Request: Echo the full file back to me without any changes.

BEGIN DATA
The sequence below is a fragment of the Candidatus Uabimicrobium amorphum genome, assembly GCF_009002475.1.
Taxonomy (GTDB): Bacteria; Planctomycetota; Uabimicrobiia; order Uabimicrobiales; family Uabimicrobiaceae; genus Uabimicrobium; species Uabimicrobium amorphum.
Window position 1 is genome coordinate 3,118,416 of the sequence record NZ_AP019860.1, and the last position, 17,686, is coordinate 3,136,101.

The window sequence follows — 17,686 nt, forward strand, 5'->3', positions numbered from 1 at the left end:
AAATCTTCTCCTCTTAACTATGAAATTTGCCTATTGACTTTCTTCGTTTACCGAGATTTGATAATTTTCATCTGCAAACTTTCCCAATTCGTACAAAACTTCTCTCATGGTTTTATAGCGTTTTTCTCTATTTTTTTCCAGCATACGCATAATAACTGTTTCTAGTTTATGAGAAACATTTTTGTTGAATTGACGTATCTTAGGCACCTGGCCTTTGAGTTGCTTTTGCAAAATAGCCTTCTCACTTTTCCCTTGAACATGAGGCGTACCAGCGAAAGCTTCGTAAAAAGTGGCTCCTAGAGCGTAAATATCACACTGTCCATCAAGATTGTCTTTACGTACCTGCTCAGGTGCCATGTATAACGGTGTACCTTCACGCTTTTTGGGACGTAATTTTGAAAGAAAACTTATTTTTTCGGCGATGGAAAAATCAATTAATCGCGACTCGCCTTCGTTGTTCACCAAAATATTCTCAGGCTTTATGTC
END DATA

The sequence below is a fragment of the Candidatus Uabimicrobium amorphum genome, assembly GCF_009002475.1.
Taxonomy (GTDB): Bacteria; Planctomycetota; Uabimicrobiia; order Uabimicrobiales; family Uabimicrobiaceae; genus Uabimicrobium; species Uabimicrobium amorphum.
Window position 1 is genome coordinate 3,118,416 of the sequence record NZ_AP019860.1, and the last position, 17,686, is coordinate 3,136,101.

The window sequence follows — 17,686 nt, forward strand, 5'->3', positions numbered from 1 at the left end:
AAATCTTCTCCTCTTAACTATGAAATTTGCCTATTGACTTTCTTCGTTTACCGAGATTTGATAATTTTCATCTGCAAACTTTCCCAATTCGTACAAAACTTCTCTCATGGTTTTATAGCGTTTTTCTCTATTTTTTTCCAGCATACGCATAATAACTGTTTCTAGTTTATGAGAAACATTTTTGTTGAATTGACGTATCTTAGGCACCTGGCCTTTGAGTTGCTTTTGCAAAATAGCCTTCTCACTTTTCCCTTGAACATGAGGCGTACCAGCGAAAGCTTCGTAAAAAGTGGCTCCTAGAGCGTAAATATCACACTGTCCATCAAGATTGTCTTTACGTACCTGCTCAGGTGCCATGTATAACGGTGTACCTTCACGCTTTTTGGGACGTAATTTTGAAAGAAAACTTATTTTTTCGGCGATGGAAAAATCAATTAATCGCGACTCGCCTTCGTTGTTCACCAAAATATTCTCAGGCTTTATGTC